The Art of Trail Making by Calvin Bates '17


When Dublin School learned we had accidentally double-booked our lower trails for a cross country and mountain biking race, we did what any proud Dubliner would do:   WE BUILT ANOTHER ONE. Sophomore Calvin Bates designed our new mountain biking course with his father, Brad Bates.  Below is a reflection Calvin wrote for English 10. 

   Stonewalls, old signs, cracked dirt roads,  and crumbling silver mines. When I walk through the shaded oak and maple forests of New Hampshire, I see these lost remnants of the past. Often I stumble upon an old foundation of a house, and I imagine the people that struggled to build it, and how this collection of stones preserves their legacy. This small scar on the landscape reminds us that someone was there and placed those stones, hand by hand, with a vision of the future that now lies in the past.

   The greatest thing on earth that lasts longer than man is the earth itself. Man changes the earth with every step he takes. Many of those steps are destructive: land fills, urban sprawl, and light pollution morph into grotesque blemishes on a beautiful planet. Yet, it is at this intersection, where nature and man collide, that our lasting legacy will reside and it is up to us to find a healthy symbiosis. Among the most beautiful outlets for us to communicate with nature is within the calculated structure of a well-made trail.

   Since I was eight, I have been making and creating mountain bike trails of my own: rails leading the mind and the body through the woods, transforming a landscape from a jumble of organic material into a work of art that you can ride. A great trail builder can leave an impression on you through his work; indeed, he can make you a better rider. You have to really know your stuff, for just as art is rooted in math, trail building is rooted in physics and calculations. You take the primitive and disorganized entropy of the wilderness and put everything in its place.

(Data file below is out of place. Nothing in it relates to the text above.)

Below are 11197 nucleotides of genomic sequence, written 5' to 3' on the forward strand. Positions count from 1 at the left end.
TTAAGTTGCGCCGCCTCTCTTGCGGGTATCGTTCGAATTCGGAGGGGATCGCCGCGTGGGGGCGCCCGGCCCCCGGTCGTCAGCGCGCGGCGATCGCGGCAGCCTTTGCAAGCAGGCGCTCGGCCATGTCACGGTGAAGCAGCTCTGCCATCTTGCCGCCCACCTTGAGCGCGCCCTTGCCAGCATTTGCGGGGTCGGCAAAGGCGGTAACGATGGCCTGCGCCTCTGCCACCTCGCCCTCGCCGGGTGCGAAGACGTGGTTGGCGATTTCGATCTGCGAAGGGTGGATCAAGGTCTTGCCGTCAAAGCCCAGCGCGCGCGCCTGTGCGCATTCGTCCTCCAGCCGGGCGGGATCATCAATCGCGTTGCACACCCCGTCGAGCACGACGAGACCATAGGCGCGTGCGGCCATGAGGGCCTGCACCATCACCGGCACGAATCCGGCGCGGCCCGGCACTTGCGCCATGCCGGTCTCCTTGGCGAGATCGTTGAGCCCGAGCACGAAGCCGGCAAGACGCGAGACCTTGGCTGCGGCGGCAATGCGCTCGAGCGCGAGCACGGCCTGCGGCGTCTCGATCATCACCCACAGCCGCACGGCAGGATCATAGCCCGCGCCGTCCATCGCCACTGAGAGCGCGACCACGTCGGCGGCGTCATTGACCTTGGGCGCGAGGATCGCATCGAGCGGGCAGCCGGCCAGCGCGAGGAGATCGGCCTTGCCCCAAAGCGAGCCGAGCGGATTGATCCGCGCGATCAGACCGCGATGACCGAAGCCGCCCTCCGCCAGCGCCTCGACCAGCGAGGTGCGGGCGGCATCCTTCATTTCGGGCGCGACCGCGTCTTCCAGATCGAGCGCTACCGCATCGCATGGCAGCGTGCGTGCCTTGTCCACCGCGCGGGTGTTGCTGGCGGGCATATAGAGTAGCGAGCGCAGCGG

All of America was once wilderness, so everything in America had a trail leading to it at one point, from the Oregon Trail leading out West to a small trace of a road I found in the woods near my house in New Hampshire. The builders of these trails may not have even had a destination in mind through all the toil of cutting enormous trees and moving behemoth boulders, but they did it anyway.

    In this lies the mystery of man’s relationship with trails. I build trails because it is not just about the destination. The joy of riding a single track is in the riding. Filling the woods with turns, I contemplate not just the journey of my wheels but also the journey of my eyes and my mind. How can I make people slow down before this turn? How do I make people stay on the trail? What do I want people to think about after they finish riding? By putting enough thought into the consciousness of the rider, maybe they too will recognize the beauty of nature’s unique patterns.

    Man may forget, but the world will always remember each trail, imprinted on a lifetime  like the small scar on my thumb from when I used to play in the woods, a knife in my hand and my feet pounding beneath me. The moment is imprinted on me, and though an accident, the scar is a reminder of how I once was. So too will my trail  remind someone else that I was once here– that the moment, the act of  studying the woods, could be imprinted on the land as  yet another beautiful, subtle scar.